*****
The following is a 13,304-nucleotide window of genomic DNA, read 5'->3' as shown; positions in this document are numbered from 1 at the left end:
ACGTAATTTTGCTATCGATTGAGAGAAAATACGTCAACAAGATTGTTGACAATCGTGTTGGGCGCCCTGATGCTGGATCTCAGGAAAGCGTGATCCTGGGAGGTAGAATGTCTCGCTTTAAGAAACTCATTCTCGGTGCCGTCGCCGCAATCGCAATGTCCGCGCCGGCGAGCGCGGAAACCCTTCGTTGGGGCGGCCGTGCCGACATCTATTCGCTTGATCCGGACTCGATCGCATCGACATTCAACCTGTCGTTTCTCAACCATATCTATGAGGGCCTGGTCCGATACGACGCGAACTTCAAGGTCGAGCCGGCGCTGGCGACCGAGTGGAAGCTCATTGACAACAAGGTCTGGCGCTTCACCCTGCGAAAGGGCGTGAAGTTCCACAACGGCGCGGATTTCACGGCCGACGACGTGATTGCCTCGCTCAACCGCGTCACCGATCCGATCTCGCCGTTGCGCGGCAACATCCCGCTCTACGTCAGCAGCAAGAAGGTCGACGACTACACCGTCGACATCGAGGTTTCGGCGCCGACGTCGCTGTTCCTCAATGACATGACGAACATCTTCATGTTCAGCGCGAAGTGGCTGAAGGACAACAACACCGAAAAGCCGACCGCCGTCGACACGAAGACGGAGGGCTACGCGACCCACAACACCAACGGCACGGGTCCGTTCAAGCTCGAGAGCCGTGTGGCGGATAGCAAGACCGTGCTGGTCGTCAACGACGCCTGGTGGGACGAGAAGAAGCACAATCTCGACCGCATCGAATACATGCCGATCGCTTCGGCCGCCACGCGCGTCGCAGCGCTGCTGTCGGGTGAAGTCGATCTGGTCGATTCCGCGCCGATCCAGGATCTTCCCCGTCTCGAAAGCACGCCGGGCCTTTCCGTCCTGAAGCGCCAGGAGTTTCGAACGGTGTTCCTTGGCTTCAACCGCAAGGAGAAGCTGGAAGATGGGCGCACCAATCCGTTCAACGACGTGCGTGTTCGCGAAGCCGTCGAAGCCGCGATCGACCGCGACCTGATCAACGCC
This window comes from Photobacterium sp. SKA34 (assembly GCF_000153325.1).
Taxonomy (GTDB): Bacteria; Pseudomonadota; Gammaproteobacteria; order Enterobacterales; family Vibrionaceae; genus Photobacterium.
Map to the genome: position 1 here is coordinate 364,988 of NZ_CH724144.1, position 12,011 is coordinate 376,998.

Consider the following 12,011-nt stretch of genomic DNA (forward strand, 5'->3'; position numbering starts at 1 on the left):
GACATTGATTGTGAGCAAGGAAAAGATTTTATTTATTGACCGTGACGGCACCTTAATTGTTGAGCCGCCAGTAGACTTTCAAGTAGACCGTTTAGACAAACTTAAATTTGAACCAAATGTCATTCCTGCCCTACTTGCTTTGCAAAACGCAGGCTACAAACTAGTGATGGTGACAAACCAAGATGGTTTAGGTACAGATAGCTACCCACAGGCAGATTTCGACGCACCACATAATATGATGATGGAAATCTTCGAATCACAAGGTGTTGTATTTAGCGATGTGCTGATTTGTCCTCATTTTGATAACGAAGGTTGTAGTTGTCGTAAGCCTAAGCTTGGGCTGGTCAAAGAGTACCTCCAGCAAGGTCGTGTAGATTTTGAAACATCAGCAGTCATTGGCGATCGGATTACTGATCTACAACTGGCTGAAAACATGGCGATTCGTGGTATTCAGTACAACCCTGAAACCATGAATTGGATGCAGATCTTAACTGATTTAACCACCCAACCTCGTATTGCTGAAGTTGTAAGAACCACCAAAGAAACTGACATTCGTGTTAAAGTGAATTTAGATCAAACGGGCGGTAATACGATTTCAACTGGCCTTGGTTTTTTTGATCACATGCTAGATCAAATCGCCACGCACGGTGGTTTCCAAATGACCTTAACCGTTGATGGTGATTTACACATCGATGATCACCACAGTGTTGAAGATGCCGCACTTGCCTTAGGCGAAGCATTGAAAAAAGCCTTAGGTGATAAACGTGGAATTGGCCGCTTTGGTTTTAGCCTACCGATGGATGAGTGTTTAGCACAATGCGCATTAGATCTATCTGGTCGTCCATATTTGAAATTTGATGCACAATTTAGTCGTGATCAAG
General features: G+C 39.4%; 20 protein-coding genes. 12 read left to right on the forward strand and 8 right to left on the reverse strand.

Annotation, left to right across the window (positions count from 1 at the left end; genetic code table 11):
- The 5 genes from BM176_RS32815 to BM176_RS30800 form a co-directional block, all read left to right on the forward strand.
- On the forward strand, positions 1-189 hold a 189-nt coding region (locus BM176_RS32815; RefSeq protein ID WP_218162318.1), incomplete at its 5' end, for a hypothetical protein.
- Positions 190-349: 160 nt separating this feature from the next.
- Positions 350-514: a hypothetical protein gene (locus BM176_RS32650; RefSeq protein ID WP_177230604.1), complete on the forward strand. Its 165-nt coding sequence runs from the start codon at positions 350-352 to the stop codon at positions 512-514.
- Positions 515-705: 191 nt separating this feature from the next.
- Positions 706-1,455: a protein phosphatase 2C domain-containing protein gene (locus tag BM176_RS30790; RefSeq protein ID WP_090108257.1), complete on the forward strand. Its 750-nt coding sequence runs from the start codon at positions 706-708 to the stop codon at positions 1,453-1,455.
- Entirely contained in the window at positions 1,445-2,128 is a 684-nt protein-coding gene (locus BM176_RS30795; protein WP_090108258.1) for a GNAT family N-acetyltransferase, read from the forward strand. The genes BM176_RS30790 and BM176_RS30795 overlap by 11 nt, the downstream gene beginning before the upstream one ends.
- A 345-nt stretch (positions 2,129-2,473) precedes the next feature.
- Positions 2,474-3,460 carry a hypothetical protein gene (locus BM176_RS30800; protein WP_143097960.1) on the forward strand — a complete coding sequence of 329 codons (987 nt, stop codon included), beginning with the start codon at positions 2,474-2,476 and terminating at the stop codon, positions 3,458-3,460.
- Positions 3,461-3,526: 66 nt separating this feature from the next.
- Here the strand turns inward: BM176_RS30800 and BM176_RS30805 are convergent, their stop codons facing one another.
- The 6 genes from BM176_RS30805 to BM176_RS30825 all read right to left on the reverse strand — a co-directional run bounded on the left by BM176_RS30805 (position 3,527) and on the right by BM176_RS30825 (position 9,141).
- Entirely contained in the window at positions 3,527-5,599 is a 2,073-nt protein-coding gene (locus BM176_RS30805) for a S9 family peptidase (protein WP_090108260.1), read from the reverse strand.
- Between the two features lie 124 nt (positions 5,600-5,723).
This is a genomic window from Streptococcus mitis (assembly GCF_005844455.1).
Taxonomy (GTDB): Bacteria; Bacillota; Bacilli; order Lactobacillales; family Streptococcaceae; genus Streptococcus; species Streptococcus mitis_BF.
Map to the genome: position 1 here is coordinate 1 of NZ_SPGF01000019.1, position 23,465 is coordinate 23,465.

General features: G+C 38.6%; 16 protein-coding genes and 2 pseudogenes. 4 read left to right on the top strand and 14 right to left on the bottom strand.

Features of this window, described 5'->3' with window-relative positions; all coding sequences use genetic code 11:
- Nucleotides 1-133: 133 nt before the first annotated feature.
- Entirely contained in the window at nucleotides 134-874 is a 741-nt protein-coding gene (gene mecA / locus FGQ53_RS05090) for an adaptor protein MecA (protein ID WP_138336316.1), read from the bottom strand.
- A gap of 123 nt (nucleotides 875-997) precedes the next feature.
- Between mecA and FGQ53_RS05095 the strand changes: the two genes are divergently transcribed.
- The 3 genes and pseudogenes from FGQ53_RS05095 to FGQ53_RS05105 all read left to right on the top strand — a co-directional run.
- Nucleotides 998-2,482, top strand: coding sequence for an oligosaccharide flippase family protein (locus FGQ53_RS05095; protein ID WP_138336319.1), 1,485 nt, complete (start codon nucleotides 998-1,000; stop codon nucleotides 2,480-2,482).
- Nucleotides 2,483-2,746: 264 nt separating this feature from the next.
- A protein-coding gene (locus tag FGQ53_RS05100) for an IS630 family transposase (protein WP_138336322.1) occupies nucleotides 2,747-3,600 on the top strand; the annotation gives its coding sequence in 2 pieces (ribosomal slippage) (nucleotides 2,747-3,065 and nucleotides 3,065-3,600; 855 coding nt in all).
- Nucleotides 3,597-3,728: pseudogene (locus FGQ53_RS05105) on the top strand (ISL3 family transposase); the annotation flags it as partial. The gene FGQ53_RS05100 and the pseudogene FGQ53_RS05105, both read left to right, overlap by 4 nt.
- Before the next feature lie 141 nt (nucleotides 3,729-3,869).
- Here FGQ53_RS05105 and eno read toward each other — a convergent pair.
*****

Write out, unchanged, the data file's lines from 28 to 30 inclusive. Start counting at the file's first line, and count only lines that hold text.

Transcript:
Features of this window, described 5'->3' with window-relative positions; all coding sequences use genetic code 11:
- Nucleotides 1-133: 133 nt before the first annotated feature.
- Entirely contained in the window at nucleotides 134-874 is a 741-nt protein-coding gene (gene mecA / locus FGQ53_RS05090) for an adaptor protein MecA (protein ID WP_138336316.1), read from the bottom strand.